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7 Fascinating Facts About…. Teeth?




We take our teeth for granted. They’re just there and we hardly think a thing about them until we have a problem with them. But here are 7 fascinating facts about teeth that might just make you realize how awesome our chompers really are.

They’re Tougher Than Bullets

Yes, you read that right. The enamel coating of your teeth is amongst the toughest substances in the world. It’s tougher than a copper bullet, in fact.

Disclaimer: It’s not recommended to chew on copper bullets. Or anything copper, for that matter.

2 Sets for Mammals

We all know that humans are limited to two sets, but what you might not know is that this is a trait common to all mammals. Mammals have a ‘baby’ set known as the primary teeth and a second set known as the ‘permanent’ teeth.

But Sharks, on the Other Hand…

It might not come as a huge surprise to find out that sharks do alright in the tooth department. But what might take you by surprise is just how many sets of teeth these scary sea dwellers have during a lifetime. They get 40 sets! Yes, 40!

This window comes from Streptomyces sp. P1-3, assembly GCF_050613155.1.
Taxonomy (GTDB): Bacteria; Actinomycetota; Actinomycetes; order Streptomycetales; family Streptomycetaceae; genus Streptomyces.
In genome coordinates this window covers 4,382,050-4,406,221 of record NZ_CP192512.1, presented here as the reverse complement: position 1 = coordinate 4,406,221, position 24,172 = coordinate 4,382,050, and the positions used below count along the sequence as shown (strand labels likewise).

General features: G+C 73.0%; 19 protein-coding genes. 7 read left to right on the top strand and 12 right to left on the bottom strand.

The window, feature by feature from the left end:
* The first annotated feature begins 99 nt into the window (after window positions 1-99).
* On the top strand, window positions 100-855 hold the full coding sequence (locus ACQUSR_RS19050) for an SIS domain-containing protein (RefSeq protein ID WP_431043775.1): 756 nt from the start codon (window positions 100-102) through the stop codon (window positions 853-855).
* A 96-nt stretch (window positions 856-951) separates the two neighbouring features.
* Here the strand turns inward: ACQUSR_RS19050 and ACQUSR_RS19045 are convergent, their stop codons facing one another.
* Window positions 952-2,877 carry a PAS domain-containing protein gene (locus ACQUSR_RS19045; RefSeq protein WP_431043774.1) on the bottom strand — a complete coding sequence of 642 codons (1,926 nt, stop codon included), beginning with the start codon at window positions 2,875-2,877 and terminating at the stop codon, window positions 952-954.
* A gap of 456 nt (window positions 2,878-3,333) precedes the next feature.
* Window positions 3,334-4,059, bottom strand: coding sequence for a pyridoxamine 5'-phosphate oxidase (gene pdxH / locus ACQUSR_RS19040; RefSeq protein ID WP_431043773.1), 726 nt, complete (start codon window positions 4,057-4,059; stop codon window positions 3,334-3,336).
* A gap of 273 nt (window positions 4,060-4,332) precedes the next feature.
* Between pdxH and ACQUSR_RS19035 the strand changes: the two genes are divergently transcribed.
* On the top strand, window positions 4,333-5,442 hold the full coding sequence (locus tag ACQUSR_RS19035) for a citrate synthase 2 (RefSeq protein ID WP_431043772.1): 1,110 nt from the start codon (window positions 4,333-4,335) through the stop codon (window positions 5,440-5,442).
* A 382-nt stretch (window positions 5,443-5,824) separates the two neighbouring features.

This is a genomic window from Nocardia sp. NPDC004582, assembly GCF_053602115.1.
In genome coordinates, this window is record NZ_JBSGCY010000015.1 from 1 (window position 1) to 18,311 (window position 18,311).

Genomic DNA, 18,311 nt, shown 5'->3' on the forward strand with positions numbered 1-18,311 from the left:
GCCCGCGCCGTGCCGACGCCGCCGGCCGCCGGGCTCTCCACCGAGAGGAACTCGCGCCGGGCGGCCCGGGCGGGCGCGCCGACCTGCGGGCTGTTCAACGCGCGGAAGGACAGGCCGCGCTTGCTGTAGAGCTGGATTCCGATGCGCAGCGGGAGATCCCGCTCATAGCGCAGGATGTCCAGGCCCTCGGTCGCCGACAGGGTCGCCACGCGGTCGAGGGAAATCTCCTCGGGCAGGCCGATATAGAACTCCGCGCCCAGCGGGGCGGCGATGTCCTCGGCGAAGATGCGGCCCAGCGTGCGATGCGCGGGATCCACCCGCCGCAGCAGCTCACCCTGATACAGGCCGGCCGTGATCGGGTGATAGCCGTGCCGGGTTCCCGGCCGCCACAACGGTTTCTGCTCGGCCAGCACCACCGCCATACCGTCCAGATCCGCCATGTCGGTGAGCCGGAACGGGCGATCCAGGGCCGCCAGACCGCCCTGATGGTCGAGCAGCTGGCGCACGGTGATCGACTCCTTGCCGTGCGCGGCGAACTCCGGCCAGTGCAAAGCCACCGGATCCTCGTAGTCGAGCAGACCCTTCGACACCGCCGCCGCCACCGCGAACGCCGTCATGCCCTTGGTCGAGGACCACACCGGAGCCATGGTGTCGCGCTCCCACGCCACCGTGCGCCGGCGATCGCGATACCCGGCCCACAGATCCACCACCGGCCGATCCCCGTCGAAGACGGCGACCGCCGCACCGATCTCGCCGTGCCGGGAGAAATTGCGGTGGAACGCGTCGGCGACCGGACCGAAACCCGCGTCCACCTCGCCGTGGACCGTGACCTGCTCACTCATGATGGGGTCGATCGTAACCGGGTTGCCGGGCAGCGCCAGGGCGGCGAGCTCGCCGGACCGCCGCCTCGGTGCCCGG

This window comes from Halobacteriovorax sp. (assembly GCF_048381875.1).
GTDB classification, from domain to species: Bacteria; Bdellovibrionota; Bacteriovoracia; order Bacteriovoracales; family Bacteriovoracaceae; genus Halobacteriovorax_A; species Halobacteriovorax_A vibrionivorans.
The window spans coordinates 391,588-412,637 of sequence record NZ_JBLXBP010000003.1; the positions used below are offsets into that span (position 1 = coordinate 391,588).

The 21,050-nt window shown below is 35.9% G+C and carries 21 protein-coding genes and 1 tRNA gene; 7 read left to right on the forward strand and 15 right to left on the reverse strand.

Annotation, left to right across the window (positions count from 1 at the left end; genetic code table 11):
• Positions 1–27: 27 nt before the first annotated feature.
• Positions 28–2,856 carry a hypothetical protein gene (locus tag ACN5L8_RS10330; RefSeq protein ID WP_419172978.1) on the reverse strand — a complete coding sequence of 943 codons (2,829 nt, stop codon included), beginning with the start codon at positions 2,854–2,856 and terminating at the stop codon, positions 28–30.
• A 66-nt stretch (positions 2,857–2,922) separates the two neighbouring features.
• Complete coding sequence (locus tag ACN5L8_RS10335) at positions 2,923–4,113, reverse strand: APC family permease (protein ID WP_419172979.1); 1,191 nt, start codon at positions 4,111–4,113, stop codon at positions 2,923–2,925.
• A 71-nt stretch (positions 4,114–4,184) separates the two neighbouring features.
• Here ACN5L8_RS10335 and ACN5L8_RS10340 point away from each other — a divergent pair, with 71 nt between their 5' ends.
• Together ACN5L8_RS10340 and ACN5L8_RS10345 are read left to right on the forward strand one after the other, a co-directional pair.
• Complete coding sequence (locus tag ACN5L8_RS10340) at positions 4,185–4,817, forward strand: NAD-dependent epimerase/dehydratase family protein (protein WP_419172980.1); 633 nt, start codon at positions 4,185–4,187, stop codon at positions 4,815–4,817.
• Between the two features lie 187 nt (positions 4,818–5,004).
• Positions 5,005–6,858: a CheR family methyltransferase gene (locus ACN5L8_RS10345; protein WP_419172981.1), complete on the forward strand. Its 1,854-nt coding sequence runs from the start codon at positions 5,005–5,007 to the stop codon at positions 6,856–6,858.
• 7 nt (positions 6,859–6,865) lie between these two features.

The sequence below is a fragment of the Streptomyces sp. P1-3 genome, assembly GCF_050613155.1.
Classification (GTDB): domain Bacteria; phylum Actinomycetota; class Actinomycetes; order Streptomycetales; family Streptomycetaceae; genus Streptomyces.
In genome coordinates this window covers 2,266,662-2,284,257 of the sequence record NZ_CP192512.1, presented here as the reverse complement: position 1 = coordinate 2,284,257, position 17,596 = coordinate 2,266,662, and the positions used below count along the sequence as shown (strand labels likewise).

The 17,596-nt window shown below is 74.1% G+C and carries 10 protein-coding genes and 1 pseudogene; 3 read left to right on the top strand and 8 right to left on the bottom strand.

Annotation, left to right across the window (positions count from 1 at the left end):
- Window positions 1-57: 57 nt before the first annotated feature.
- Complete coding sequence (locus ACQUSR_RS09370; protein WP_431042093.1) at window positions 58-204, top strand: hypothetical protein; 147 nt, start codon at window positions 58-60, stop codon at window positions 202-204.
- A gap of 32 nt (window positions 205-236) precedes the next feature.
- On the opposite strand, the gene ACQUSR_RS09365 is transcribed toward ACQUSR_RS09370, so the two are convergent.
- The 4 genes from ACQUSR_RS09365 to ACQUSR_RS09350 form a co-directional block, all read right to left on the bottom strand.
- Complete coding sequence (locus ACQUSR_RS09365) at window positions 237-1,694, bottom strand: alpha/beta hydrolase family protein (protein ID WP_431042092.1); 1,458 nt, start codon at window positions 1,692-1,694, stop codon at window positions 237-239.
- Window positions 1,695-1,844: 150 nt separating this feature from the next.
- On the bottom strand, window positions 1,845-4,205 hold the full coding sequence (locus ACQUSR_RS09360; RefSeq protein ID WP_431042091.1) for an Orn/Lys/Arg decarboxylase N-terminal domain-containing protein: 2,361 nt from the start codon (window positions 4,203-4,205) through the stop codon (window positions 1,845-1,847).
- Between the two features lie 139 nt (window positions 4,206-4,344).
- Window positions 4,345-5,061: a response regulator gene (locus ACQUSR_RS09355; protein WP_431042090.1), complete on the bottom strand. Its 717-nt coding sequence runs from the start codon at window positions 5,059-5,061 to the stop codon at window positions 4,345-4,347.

Tooth Decay’s a Smile Killer

40% of over 65s do not have all their own teeth. And the biggest cause of this tooth loss? It’s tooth decay! Tooth decay is guilty of ruining smiles all over the world, yet it’s a disease that’s entirely preventable. Good dental hygiene (twice-daily brushing and daily dental flossing) is all it takes to significantly increase your chances of keeping your gnashers healthy for life.

Kiss an Ass to Cure Your Toothache!

Ok, let’s clarify here. By ‘ass’ we mean a donkey. And, well, the chances of kissing a donkey actually curing your toothache are slim. But that didn’t stop the Germans.  If you had toothache back in the Middle Ages in Germany, you would actually be advised to (literally) kiss a donkey.

Again, not one we’d actually recommend you trying for yourself.

Our Teeth are Inspiring Aircraft Engineering

Aircraft engineers are turning to our teeth to research ways to make our aircraft even tougher. Enamel is clever stuff. It develops tiny cracks within itself in order to sustain the pressure caused by chewing. This concept is being explored by engineers who think this might be the key to safer aircraft.

See, it’s easy to take our teeth for granted. But in actual fact, they’re pretty impressive, don’t you think?